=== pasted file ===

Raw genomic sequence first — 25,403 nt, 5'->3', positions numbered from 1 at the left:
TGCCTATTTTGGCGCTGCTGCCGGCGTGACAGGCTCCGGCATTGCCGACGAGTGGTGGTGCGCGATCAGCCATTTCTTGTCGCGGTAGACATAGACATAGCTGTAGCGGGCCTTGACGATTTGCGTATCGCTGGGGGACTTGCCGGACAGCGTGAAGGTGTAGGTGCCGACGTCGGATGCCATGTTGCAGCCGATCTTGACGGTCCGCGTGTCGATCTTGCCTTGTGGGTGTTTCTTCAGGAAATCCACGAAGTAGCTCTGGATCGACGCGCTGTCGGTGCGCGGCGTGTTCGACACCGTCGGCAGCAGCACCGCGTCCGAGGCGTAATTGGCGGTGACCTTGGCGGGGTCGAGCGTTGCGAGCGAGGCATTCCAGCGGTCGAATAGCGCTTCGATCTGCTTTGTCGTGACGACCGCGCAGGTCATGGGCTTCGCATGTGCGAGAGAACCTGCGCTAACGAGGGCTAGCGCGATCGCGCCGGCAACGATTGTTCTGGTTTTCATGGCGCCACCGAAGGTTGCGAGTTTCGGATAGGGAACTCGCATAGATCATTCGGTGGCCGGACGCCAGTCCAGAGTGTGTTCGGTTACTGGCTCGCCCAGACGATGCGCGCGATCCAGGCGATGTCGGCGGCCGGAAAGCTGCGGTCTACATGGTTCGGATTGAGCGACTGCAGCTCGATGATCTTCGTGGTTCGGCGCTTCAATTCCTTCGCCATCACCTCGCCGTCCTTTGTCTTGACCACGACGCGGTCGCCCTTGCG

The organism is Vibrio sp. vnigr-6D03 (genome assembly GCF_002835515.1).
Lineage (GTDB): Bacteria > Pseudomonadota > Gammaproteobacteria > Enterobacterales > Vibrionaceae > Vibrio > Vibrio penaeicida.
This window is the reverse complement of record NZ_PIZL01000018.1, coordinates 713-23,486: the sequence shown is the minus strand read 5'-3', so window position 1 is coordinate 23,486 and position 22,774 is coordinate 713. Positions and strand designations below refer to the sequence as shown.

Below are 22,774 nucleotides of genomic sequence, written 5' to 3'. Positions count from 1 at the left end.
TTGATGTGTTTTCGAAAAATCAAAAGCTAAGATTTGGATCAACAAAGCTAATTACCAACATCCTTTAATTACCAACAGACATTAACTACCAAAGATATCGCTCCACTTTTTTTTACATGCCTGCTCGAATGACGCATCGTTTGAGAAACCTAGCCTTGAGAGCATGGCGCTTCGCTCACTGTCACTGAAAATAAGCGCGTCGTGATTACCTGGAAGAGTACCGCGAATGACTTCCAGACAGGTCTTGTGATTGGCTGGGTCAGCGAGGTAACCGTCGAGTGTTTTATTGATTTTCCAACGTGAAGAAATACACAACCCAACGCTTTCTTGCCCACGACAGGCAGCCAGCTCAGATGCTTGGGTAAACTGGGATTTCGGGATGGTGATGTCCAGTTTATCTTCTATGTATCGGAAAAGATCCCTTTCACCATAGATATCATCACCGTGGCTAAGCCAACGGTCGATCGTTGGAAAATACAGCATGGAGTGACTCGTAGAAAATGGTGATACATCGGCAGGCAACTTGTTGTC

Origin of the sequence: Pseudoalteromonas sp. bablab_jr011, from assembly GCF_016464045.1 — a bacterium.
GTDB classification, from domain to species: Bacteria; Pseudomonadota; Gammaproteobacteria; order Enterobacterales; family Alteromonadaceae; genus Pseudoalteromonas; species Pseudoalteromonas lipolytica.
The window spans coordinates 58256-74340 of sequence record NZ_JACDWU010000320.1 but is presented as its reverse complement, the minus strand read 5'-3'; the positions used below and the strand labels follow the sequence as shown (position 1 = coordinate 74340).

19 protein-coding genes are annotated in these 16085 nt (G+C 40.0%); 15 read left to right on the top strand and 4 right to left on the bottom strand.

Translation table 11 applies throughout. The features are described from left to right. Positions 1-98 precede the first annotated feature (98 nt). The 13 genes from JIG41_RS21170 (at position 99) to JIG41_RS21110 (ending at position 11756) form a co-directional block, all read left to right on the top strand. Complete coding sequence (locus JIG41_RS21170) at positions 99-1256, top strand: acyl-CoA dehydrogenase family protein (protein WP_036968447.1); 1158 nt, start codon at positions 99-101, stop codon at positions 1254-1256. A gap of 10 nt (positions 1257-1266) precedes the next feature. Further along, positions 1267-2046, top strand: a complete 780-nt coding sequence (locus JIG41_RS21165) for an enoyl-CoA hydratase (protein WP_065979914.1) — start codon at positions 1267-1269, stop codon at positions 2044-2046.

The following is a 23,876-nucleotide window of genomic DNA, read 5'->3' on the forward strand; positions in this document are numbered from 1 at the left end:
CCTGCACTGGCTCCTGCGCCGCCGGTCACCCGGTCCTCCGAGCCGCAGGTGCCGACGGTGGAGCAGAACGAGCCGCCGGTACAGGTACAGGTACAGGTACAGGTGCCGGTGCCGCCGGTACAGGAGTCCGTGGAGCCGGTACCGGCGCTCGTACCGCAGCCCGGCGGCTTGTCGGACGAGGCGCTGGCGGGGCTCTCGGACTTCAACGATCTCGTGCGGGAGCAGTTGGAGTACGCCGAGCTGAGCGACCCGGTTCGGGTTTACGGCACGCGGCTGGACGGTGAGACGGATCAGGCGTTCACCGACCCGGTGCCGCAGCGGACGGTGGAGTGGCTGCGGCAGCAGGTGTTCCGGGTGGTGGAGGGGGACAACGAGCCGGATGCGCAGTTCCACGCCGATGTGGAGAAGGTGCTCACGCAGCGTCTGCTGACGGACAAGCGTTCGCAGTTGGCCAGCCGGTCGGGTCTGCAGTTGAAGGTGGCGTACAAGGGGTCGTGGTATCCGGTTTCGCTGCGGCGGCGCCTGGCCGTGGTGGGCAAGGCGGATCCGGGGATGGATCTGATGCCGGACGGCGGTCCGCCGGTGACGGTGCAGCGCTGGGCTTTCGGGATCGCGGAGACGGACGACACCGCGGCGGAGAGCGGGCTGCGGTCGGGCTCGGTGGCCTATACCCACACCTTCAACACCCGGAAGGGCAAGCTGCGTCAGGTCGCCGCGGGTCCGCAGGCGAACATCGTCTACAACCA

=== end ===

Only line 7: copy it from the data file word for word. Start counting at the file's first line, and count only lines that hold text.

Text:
TTGATGTGTTTTCGAAAAATCAAAAGCTAAGATTTGGATCAACAAAGCTAATTACCAACATCCTTTAATTACCAACAGACATTAACTACCAAAGATATCGCTCCACTTTTTTTTACATGCCTGCTCGAATGACGCATCGTTTGAGAAACCTAGCCTTGAGAGCATGGCGCTTCGCTCACTGTCACTGAAAATAAGCGCGTCGTGATTACCTGGAAGAGTACCGCGAATGACTTCCAGACAGGTCTTGTGATTGGCTGGGTCAGCGAGGTAACCGTCGAGTGTTTTATTGATTTTCCAACGTGAAGAAATACACAACCCAACGCTTTCTTGCCCACGACAGGCAGCCAGCTCAGATGCTTGGGTAAACTGGGATTTCGGGATGGTGATGTCCAGTTTATCTTCTATGTATCGGAAAAGATCCCTTTCACCATAGATATCATCACCGTGGCTAAGCCAACGGTCGATCGTTGGAAAATACAGCATGGAGTGACTCGTAGAAAATGGTGATACATCGGCAGGCAACTTGTTGTC